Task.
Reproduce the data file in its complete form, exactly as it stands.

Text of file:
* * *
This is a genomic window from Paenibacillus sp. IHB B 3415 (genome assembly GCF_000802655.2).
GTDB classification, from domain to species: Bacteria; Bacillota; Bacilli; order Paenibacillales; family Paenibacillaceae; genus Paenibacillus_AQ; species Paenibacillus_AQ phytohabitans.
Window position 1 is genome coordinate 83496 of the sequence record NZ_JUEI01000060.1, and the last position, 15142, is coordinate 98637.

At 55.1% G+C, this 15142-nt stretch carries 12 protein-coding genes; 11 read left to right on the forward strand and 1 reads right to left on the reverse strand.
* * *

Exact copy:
This is a genomic window from Paenibacillus sp. IHB B 3415 (genome assembly GCF_000802655.2).
GTDB classification, from domain to species: Bacteria; Bacillota; Bacilli; order Paenibacillales; family Paenibacillaceae; genus Paenibacillus_AQ; species Paenibacillus_AQ phytohabitans.
Window position 1 is genome coordinate 83496 of the sequence record NZ_JUEI01000060.1, and the last position, 15142, is coordinate 98637.

At 55.1% G+C, this 15142-nt stretch carries 12 protein-coding genes; 11 read left to right on the forward strand and 1 reads right to left on the reverse strand.